## Efficient Allocations under Ambiguous Model Uncertainty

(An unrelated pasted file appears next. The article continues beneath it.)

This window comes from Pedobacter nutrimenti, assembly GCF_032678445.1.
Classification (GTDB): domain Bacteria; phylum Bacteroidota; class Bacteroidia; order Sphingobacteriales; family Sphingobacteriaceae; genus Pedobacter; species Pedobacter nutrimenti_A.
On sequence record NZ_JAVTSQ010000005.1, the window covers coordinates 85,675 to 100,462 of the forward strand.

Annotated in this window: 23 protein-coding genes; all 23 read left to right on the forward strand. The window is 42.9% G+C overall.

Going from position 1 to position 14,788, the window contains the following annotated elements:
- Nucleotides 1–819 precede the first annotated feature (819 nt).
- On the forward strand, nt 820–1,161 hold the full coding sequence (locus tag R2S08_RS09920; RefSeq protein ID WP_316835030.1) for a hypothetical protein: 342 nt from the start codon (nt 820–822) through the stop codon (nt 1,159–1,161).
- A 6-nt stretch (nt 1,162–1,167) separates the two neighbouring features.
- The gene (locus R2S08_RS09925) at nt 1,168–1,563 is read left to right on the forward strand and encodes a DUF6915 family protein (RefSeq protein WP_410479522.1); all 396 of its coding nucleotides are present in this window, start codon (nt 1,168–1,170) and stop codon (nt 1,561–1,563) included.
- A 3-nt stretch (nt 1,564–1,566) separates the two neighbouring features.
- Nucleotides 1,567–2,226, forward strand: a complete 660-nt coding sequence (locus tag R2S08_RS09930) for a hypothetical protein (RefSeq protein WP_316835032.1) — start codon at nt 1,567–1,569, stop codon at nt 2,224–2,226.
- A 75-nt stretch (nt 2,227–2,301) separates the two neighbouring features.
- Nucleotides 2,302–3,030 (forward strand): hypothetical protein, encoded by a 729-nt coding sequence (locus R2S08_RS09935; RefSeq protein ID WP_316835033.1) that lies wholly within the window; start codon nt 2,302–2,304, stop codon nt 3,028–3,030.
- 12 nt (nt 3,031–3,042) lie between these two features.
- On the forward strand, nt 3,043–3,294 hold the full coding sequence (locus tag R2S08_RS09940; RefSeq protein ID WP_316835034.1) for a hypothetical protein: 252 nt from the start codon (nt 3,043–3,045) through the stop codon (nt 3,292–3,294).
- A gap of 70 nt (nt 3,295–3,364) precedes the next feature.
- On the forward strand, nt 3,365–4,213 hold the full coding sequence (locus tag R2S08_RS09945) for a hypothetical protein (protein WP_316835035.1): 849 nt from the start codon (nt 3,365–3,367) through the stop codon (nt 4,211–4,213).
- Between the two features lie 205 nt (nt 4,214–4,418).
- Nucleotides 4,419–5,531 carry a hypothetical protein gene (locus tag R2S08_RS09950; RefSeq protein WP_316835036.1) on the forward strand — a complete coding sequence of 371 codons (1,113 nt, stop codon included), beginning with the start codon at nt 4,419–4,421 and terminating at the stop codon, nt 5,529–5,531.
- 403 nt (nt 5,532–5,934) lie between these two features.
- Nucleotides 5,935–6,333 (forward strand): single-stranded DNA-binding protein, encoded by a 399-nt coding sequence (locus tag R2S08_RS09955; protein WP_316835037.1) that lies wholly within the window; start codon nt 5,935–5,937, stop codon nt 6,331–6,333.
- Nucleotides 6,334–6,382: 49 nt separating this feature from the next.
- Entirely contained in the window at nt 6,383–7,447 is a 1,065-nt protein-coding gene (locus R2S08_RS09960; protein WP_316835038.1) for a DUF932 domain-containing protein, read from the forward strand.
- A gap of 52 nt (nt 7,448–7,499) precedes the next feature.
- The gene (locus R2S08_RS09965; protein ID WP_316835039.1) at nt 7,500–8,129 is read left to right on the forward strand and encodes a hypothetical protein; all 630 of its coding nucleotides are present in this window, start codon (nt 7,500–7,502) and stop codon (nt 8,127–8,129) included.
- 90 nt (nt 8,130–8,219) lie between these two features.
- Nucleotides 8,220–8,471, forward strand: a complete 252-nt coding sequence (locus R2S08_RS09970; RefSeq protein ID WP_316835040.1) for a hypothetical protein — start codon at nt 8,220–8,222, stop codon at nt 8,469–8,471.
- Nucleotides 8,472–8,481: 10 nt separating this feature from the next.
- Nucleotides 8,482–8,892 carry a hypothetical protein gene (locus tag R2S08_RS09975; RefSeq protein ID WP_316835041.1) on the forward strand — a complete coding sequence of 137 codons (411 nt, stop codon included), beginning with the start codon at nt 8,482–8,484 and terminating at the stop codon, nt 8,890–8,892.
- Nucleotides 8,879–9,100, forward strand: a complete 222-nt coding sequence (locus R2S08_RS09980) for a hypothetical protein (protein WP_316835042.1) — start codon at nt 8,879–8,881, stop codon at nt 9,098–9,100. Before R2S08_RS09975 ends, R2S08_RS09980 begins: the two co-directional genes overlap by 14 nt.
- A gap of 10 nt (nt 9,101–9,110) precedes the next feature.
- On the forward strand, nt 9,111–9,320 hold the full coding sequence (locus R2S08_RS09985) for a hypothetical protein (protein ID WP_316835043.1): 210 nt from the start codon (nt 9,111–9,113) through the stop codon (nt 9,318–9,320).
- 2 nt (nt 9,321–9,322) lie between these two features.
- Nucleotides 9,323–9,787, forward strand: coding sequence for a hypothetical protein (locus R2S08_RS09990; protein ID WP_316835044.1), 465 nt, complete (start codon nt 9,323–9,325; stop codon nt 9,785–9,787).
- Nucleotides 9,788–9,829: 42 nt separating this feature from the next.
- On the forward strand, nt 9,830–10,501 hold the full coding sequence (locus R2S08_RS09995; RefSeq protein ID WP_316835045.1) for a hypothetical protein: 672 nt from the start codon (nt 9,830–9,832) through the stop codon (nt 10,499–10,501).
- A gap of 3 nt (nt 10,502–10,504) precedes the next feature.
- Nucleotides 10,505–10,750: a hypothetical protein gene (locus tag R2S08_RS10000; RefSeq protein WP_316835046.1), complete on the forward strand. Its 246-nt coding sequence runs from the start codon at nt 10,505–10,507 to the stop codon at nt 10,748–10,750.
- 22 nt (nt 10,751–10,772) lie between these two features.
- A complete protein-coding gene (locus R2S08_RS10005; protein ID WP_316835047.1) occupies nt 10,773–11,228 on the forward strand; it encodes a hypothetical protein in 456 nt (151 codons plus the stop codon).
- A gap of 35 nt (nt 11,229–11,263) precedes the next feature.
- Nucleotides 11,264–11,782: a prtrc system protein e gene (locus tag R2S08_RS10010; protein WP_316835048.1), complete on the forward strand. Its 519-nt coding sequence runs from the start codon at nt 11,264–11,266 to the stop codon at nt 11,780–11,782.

We investigate consequences of model uncertainty (or ambiguity) on ex ante efficient allocations in an exchange economy. The ambiguity we consider is embodied in the model uncertainty perceived by the decision maker: they are unsure what would be the appropriate probability measure to apply to evaluate contingent consumption contingent plans and keep in consideration a set of alternative probabilistic laws. We study the case where the typical consumer in the economy is ambiguity-averse with smooth ambiguity preferences and the set of priors $\mathcal{P}$ is point identified, i.e., the true law $p\in \mathcal{P}$ can be recovered empirically from observed events. Differently from the literature, we allow for the case where the aggregate risk is ambiguous and agents are heterogeneously ambiguity averse. Our analysis addresses, in particular, the full range of set-ups where under expected utility the Pareto efficient consumption sharing rule is a linear function of the aggregate endowment. We identify systematic differences ambiguity aversion introduces to optimal sharing arrangements in these environments and also characterize the representative consumer. Furthermore, we investigate the implications for the state-price function, in particular, the effect of heterogeneity in ambiguity aversion.